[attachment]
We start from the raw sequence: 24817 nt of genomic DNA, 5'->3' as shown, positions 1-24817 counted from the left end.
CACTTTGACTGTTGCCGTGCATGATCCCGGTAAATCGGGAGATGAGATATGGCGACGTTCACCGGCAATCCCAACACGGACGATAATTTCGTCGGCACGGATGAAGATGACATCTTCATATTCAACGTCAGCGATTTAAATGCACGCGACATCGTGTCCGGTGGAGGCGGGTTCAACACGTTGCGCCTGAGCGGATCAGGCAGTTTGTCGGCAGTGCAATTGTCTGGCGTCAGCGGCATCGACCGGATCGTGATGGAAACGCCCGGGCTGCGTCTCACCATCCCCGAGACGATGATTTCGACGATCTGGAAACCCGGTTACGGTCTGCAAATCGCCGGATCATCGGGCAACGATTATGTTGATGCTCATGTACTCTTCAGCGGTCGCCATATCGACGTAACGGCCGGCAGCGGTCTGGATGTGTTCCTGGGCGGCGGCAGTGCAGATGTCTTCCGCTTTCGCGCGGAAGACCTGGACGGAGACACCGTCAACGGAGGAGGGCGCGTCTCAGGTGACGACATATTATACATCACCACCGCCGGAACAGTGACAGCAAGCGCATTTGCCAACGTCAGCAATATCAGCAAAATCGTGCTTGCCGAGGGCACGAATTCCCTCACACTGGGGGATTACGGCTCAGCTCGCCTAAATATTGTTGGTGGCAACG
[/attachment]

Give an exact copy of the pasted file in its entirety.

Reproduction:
We start from the raw sequence: 24817 nt of genomic DNA, 5'->3' as shown, positions 1-24817 counted from the left end.
CACTTTGACTGTTGCCGTGCATGATCCCGGTAAATCGGGAGATGAGATATGGCGACGTTCACCGGCAATCCCAACACGGACGATAATTTCGTCGGCACGGATGAAGATGACATCTTCATATTCAACGTCAGCGATTTAAATGCACGCGACATCGTGTCCGGTGGAGGCGGGTTCAACACGTTGCGCCTGAGCGGATCAGGCAGTTTGTCGGCAGTGCAATTGTCTGGCGTCAGCGGCATCGACCGGATCGTGATGGAAACGCCCGGGCTGCGTCTCACCATCCCCGAGACGATGATTTCGACGATCTGGAAACCCGGTTACGGTCTGCAAATCGCCGGATCATCGGGCAACGATTATGTTGATGCTCATGTACTCTTCAGCGGTCGCCATATCGACGTAACGGCCGGCAGCGGTCTGGATGTGTTCCTGGGCGGCGGCAGTGCAGATGTCTTCCGCTTTCGCGCGGAAGACCTGGACGGAGACACCGTCAACGGAGGAGGGCGCGTCTCAGGTGACGACATATTATACATCACCACCGCCGGAACAGTGACAGCAAGCGCATTTGCCAACGTCAGCAATATCAGCAAAATCGTGCTTGCCGAGGGCACGAATTCCCTCACACTGGGGGATTACGGCTCAGCTCGCCTAAATATTGTTGGTGGCAACG